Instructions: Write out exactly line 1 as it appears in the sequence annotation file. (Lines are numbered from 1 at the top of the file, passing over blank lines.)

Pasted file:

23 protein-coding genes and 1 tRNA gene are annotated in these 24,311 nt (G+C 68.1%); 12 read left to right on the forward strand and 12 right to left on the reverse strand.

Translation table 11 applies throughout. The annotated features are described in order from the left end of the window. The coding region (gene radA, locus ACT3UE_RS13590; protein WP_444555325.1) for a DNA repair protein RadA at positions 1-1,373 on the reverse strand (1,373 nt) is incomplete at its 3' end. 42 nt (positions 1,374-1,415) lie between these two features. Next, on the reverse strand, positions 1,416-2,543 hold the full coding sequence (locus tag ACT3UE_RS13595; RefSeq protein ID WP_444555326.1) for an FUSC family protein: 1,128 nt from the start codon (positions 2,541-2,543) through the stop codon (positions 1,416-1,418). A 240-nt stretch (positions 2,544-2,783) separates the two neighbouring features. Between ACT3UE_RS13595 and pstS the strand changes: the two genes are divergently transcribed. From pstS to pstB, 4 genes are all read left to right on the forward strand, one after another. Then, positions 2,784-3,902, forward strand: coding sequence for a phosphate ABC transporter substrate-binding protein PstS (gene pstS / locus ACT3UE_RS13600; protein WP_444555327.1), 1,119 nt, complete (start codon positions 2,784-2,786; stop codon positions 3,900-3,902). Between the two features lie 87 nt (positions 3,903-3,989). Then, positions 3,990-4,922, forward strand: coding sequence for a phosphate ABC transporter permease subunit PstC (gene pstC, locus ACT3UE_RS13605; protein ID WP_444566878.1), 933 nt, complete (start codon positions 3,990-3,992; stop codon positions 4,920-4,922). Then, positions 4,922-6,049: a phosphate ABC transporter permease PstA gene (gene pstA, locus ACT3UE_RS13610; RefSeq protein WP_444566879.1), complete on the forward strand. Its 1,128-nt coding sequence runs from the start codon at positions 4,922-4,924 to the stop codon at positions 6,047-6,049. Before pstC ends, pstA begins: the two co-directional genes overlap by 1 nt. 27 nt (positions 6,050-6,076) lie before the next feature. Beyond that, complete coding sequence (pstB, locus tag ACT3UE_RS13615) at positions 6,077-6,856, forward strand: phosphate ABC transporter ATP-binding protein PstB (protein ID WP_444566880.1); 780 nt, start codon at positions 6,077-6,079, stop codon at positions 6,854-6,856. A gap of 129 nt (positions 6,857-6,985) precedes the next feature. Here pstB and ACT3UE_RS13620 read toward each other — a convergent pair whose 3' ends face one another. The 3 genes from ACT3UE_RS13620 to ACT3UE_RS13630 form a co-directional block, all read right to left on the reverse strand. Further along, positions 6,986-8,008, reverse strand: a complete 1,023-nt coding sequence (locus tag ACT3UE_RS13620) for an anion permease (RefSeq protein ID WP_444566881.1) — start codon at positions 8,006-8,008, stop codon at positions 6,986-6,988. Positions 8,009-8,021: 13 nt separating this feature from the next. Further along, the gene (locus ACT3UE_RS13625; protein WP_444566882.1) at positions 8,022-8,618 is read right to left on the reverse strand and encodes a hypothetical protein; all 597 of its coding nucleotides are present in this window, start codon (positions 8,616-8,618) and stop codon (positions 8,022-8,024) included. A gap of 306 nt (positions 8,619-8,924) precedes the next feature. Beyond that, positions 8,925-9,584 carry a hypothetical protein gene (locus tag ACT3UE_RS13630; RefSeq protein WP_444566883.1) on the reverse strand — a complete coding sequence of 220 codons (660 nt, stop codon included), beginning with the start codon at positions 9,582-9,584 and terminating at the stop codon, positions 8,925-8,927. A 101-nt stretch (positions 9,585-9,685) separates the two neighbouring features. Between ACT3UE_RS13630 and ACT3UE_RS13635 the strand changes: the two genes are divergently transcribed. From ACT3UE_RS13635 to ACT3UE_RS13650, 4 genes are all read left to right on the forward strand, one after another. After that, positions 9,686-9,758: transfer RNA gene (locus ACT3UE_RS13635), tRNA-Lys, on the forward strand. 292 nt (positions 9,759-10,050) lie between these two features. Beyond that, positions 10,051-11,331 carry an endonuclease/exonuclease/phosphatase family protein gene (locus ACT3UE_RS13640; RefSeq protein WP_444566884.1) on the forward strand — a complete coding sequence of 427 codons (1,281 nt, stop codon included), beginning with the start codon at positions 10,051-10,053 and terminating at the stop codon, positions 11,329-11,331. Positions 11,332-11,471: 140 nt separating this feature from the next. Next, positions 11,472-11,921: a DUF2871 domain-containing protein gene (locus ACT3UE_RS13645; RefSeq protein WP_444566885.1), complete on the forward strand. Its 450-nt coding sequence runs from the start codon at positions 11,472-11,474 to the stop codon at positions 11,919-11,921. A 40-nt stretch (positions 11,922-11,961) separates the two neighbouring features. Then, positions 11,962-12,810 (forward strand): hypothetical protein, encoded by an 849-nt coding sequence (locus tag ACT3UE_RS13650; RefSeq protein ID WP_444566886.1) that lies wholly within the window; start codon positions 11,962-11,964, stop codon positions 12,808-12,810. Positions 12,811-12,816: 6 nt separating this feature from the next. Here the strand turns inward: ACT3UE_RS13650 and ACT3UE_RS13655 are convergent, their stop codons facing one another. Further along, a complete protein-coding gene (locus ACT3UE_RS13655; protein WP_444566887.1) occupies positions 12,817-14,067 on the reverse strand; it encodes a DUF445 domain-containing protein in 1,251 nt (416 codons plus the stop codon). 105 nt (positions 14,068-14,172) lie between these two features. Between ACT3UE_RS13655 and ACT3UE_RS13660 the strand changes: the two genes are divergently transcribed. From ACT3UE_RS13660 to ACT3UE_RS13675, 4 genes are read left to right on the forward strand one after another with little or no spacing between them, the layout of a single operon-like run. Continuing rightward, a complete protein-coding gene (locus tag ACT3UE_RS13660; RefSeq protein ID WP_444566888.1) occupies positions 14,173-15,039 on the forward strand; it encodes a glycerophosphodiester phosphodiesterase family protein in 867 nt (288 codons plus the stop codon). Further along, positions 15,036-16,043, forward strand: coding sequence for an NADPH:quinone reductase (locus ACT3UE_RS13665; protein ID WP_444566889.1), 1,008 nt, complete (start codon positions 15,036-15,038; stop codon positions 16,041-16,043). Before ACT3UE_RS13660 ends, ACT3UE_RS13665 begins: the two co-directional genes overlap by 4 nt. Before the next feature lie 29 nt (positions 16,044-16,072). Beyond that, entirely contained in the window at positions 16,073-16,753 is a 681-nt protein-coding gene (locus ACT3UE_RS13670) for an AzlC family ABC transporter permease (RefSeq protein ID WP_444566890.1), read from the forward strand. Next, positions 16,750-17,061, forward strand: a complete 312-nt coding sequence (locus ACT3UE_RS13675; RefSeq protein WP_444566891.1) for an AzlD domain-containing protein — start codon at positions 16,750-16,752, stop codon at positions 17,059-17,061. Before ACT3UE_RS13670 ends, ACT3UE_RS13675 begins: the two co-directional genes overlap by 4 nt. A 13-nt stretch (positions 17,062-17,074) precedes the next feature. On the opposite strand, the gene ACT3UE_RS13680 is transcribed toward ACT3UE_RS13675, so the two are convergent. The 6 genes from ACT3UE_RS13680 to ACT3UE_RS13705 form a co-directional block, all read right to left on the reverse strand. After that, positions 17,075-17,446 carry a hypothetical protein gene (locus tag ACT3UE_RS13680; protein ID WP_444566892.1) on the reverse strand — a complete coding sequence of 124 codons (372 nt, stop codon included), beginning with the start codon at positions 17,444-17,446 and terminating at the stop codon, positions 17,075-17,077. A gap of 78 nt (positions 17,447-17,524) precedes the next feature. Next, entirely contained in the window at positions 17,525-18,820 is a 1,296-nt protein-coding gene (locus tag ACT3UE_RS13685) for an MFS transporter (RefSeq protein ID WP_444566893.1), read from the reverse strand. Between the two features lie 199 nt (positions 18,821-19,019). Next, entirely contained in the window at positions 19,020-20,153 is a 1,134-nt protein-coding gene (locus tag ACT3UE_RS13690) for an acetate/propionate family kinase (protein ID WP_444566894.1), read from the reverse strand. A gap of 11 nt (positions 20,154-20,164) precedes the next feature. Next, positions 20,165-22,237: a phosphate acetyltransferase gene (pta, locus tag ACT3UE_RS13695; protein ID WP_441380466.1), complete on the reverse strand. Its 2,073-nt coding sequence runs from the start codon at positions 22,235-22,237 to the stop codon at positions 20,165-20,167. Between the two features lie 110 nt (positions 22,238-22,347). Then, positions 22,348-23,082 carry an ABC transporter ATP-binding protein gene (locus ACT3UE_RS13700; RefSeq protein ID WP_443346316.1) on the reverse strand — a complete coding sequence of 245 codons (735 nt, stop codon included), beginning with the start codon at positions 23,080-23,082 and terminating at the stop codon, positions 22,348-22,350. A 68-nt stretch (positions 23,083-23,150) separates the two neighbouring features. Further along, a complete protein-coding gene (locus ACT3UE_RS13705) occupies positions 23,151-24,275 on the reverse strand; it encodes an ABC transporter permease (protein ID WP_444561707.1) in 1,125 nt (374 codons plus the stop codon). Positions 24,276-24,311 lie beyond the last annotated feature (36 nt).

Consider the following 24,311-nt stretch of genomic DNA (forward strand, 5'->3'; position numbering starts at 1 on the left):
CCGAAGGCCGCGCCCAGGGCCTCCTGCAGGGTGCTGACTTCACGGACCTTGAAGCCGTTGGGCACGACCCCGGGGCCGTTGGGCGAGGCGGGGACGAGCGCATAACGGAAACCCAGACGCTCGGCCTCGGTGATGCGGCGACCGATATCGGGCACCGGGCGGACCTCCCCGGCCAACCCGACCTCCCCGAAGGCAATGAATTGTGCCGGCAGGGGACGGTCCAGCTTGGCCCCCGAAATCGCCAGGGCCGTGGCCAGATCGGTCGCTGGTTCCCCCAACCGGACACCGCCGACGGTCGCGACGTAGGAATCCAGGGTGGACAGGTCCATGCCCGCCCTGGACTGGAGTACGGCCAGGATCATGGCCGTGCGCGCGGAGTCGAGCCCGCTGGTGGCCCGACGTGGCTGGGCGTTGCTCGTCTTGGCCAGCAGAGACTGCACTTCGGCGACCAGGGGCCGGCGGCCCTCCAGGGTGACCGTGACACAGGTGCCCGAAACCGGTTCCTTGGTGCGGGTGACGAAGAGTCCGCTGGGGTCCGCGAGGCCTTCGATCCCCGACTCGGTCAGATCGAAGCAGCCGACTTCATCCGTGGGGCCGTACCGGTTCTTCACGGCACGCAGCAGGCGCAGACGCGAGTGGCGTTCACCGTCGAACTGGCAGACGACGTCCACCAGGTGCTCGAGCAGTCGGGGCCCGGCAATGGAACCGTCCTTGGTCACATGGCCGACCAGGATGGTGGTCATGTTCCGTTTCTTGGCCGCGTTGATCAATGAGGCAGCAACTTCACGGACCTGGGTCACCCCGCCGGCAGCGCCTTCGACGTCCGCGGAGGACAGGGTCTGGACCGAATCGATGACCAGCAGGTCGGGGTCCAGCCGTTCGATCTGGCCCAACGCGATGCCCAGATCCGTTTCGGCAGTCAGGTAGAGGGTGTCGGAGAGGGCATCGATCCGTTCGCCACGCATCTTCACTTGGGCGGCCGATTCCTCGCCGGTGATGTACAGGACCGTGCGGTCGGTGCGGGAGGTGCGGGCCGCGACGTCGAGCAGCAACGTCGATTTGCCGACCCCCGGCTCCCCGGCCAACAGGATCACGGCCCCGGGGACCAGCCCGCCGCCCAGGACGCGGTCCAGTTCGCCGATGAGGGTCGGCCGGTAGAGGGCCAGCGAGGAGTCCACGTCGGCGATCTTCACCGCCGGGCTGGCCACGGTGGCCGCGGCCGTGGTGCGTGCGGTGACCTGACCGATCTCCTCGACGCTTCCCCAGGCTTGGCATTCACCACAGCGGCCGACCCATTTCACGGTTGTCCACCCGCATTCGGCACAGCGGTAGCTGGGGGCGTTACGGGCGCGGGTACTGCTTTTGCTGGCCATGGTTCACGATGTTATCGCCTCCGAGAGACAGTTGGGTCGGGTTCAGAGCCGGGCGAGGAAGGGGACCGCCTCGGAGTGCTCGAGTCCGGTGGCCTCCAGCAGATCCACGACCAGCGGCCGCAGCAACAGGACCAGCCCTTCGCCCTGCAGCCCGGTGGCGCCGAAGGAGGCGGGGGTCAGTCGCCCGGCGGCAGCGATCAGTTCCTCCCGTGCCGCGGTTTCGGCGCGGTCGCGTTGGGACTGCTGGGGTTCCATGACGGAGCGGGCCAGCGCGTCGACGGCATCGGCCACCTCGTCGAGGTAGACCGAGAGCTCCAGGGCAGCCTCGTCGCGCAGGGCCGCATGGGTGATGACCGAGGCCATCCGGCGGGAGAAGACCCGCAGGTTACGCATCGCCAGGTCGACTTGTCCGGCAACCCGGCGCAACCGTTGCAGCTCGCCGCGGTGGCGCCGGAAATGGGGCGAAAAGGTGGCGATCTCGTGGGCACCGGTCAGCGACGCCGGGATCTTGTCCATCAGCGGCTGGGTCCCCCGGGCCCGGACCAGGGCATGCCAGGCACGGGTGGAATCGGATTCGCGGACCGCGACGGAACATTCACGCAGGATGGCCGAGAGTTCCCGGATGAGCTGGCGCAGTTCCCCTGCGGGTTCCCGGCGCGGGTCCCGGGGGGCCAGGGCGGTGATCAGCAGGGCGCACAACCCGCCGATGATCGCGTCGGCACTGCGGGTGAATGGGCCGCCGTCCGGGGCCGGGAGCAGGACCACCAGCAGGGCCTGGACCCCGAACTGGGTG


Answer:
23 protein-coding genes and 1 tRNA gene are annotated in these 24,311 nt (G+C 68.1%); 12 read left to right on the forward strand and 12 right to left on the reverse strand.